Picket coordinator Brian Hartt said he expects at least 300 writers, actors and other supporters to walk the picket lines at each of the main entrances throughout the day.

"I have no idea what (the AMPTP) is thinking," Hartt said. "From Day 1, it's been very confusing. I hope they realize we are serious about our future and we'll stay out as long as we need in order to get a fair deal."

Many others echoed Hartt's sentiments, including one showrunner, John, who stood outside the studio's main gate. John, who declined to give his last name, said he faces losing his job on a drama series filmed at Warners.

"There are 150 people on my show who have families to support," he said. "In my view, this strike is bigger than the show. It would be naive and unresponsible to work at this time and think it would not hurt the families I protect in the long run.

"I'm out here for the long haul," John added.

Among the shows shuttered for the day: "The New Adventures of Old Christine" and "The Office."

"Christine" star Julia Louis-Dreyfus joined the show's writers at Gate 2, as they crossed back and forth across the street chanting "On Strike. Shut 'em down. Hollywood's a union town" and "Are you ready to fight? Damn right!"

"As a member of (SAG), I'm here to show my solidarity," Louis-Dreyfus said. "A lot of the issues the Writers Guild of America is negotiating right now, are many of the same issues the Screen Actors Guild will be negotiating soon.

"I stand behind the leadership of the Writers Guild," she added.

Actor Oscar Nunez of "The Office" said the show's star, Steve Carell, and co-star Rainn Wilson declined to come in to work. They have just one episode to film, he added.

"They should negotiate in good faith," Nunez said of the AMPTP. "In my opinion, the process hasn't started yet."

Nunez agreed with the strikers that one of the biggest issues at the table is the ability to watch complete episodes of their shows online, which generate advertising revenue.

"It's just a formula," Nunez said of determining the residuals from those episodes for writers, actors and others.

SAG's general counsel Duncan Crabtree-Ireland was also at the Warner lot, which was not one of the four locations the union told its member actors to turn out for support. Those four locations are Universal, CBS, Paramount and Fox.

"Judging by the turnout here, it's an excellent show of solidarity," Crabtree-Ireland said.

While SAG is not encouraging its members to not come into work, the guild is recommending that members take their own time, including during lunch breaks and after work, to join the picket lines.

The same could be said for other unions. But that didn't stop Teamsters Local 399 member Robert Marchetti to show his support.

Standing on the corner at Warners Gate 2 Marchetti got the attention of fellow teamsters driving by in studio trucks, throwing his hands up at them and giving them exaggerated shrugs.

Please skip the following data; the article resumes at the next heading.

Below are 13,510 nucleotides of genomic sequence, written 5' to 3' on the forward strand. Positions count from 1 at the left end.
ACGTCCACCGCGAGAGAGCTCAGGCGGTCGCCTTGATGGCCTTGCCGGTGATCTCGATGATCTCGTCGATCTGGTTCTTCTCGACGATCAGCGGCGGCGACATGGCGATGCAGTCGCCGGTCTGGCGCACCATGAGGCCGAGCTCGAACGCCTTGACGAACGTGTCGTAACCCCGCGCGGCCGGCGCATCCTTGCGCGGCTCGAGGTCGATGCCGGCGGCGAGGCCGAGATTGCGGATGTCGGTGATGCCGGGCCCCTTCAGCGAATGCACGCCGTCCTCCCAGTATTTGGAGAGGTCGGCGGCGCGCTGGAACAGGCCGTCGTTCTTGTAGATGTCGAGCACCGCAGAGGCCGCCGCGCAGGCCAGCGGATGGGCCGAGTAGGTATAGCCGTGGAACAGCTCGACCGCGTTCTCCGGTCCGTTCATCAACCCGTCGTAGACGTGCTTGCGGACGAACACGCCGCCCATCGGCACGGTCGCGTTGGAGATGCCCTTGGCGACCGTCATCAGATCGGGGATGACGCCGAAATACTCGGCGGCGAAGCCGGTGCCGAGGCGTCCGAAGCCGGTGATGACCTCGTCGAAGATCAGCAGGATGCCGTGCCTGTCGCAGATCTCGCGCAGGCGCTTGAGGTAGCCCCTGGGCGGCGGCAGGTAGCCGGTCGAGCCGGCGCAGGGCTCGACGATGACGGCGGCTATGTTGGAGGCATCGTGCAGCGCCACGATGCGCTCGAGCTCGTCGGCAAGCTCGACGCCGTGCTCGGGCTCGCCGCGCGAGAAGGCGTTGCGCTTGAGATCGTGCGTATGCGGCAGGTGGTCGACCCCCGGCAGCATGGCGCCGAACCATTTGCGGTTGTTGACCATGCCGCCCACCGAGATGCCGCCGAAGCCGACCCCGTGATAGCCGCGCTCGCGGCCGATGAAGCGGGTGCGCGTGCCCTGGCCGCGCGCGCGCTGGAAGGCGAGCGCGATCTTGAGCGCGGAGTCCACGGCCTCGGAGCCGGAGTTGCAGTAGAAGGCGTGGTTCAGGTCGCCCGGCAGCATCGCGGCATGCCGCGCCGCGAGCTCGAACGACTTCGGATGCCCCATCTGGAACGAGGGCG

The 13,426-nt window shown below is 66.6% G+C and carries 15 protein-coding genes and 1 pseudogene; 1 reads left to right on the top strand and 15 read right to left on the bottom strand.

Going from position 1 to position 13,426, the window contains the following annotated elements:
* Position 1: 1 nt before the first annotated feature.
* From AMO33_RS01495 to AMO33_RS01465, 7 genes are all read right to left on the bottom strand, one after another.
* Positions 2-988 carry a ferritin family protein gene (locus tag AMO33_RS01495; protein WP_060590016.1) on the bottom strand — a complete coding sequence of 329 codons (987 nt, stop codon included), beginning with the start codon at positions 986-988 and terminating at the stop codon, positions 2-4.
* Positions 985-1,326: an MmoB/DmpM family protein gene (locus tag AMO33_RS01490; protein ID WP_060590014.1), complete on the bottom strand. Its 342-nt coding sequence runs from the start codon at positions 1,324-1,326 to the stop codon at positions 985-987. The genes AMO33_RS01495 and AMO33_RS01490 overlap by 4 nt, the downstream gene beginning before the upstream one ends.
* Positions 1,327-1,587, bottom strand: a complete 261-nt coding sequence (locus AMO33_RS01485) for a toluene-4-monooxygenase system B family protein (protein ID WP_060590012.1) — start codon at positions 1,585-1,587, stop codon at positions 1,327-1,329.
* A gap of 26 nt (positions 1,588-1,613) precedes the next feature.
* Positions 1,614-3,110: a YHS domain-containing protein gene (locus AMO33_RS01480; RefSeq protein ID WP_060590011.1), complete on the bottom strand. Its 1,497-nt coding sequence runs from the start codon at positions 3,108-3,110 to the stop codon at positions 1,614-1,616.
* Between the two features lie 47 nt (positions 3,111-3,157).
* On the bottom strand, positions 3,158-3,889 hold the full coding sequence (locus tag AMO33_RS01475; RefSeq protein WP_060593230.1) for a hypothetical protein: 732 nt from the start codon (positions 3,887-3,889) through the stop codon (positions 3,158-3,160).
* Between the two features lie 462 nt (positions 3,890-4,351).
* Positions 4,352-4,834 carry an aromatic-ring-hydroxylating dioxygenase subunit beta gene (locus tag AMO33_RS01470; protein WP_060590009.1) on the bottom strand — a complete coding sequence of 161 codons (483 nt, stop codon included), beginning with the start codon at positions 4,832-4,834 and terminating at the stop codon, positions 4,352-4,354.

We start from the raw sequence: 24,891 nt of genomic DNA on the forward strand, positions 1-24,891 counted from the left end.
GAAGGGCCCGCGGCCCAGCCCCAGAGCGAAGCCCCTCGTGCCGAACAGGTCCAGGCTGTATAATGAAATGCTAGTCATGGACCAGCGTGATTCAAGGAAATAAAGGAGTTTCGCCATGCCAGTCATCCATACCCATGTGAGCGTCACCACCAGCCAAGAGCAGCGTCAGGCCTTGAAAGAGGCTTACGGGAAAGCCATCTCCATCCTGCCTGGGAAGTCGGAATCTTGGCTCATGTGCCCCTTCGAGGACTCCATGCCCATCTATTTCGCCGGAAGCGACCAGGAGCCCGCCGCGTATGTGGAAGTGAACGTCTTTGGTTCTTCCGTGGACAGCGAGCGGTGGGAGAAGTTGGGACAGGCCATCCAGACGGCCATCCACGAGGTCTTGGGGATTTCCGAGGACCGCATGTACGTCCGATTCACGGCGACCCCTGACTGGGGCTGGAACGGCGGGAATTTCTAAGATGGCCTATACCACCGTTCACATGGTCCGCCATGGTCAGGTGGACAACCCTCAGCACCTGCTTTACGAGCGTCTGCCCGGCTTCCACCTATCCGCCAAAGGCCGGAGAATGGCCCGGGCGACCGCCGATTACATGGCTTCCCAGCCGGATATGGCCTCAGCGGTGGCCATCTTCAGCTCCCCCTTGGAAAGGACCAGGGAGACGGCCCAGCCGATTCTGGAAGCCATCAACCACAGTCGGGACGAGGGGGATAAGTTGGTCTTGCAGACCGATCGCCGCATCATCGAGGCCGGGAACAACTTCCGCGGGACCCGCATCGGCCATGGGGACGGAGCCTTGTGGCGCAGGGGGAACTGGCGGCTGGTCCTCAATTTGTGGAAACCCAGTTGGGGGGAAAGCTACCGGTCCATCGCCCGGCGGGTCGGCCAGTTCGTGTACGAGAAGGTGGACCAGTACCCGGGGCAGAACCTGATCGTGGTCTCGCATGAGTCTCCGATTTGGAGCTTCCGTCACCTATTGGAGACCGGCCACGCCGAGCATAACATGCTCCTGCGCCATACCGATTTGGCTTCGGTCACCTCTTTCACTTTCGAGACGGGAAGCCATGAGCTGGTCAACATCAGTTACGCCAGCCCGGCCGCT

"I'm pissed," Marchetti said. "I'm not crossing the picket line.

"It might not affect them today, but two weeks, three weeks down the line, it's going to affect them. It's going to creep up on them.

"It's them today," he added. "It could be us tomorrow."

Universal Studios

"Factory Girl" director George Hickenlooper was among the couple hundred picketers who blanketed Universal Studios as a steady stream of drivers in passing cars showed their support by honking.

The picketers -- most of whom were wearing WGA buttons or T-shirts with such taglines as "Unfair is unfunny" and even "SAG supports WGA" -- were scattered around the various gates of the studio, many in groups along Lankershim Boulevard as well as at locations on Barham Boulevard and a street leading up to the front of CityWalk.

Hickenlooper, who also has written and helmed such films as "Mayor of the Sunset Strip" and "Dogtown," said he chose to stand outside Universal because that's where his first film, "Hearts of Darkness: A Filmmaker's Apocalypse," was cut. He said he was encouraged that "some progress" had been made during the last-minute talks Sunday but noted that it was not enough.

Still, "I'm hopeful that negotiations will continue and the writers guild will get a fair deal," said Hickenlooper, who had been on the picket line since 8:30 a.m. Monday. "Our contract is 22 years old now, and it's completely unfair."

Amid the honking, Hickenlooper noted: "I don't think the studios anticipated the kind of support we have. We're serious about this strike."

Also among the picketers at Universal was screenwriter Alan Sereboff ("Snowblind, "The Payback All-Star Review"), one of the strike captains, who noted the significance of what the writers are striking for.

"It's not just normal housekeeping issues," said Sereboff, who had been at the studio since 8 a.m.

Referring to Sunday's negotiations, he added: "I'm disappointed they didn't provide closure to this. We took DVDs off the table ... but we need to protect our residuals in (new media). We don't want to be fooled again."


At Sony, batches of about a few dozen pickets were broken down into at least three groups for posting at gates around the studio's Culver City lot. A few members of SAG, though still under contract to the studios, were on hand to help with picket duty.

"I'm just here to support the writers," film and TV actor John Dennis Johnston said. "We're all part of the creative team."

He noted the guild's talks with the Alliance of Motion Picture & Television Producers ultimately broke down over terms for compensation writers for new-media content.